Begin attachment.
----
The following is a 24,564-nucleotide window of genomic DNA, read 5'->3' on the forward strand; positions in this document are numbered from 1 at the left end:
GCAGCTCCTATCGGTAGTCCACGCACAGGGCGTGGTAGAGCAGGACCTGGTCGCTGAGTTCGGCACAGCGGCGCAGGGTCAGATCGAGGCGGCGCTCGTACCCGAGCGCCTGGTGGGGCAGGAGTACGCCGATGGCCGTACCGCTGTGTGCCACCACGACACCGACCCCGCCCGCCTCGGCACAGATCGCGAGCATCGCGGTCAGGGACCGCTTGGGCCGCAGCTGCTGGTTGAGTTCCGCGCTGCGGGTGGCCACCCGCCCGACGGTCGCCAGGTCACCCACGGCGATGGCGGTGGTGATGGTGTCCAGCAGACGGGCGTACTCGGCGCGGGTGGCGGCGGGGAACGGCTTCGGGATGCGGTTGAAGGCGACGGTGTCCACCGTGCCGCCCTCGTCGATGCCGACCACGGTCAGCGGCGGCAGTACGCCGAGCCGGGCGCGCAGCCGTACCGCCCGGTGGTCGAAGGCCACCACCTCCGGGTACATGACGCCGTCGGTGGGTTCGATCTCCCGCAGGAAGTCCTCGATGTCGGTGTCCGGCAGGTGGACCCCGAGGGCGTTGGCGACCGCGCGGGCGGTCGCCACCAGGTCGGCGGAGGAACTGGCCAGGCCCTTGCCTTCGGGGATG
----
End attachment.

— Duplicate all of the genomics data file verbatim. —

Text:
The following is a 24,564-nucleotide window of genomic DNA, read 5'->3' on the forward strand; positions in this document are numbered from 1 at the left end:
GCAGCTCCTATCGGTAGTCCACGCACAGGGCGTGGTAGAGCAGGACCTGGTCGCTGAGTTCGGCACAGCGGCGCAGGGTCAGATCGAGGCGGCGCTCGTACCCGAGCGCCTGGTGGGGCAGGAGTACGCCGATGGCCGTACCGCTGTGTGCCACCACGACACCGACCCCGCCCGCCTCGGCACAGATCGCGAGCATCGCGGTCAGGGACCGCTTGGGCCGCAGCTGCTGGTTGAGTTCCGCGCTGCGGGTGGCCACCCGCCCGACGGTCGCCAGGTCACCCACGGCGATGGCGGTGGTGATGGTGTCCAGCAGACGGGCGTACTCGGCGCGGGTGGCGGCGGGGAACGGCTTCGGGATGCGGTTGAAGGCGACGGTGTCCACCGTGCCGCCCTCGTCGATGCCGACCACGGTCAGCGGCGGCAGTACGCCGAGCCGGGCGCGCAGCCGTACCGCCCGGTGGTCGAAGGCCACCACCTCCGGGTACATGACGCCGTCGGTGGGTTCGATCTCCCGCAGGAAGTCCTCGATGTCGGTGTCCGGCAGGTGGACCCCGAGGGCGTTGGCGACCGCGCGGGCGGTCGCCACCAGGTCGGCGGAGGAACTGGCCAGGCCCTTGCCTTCGGGGATG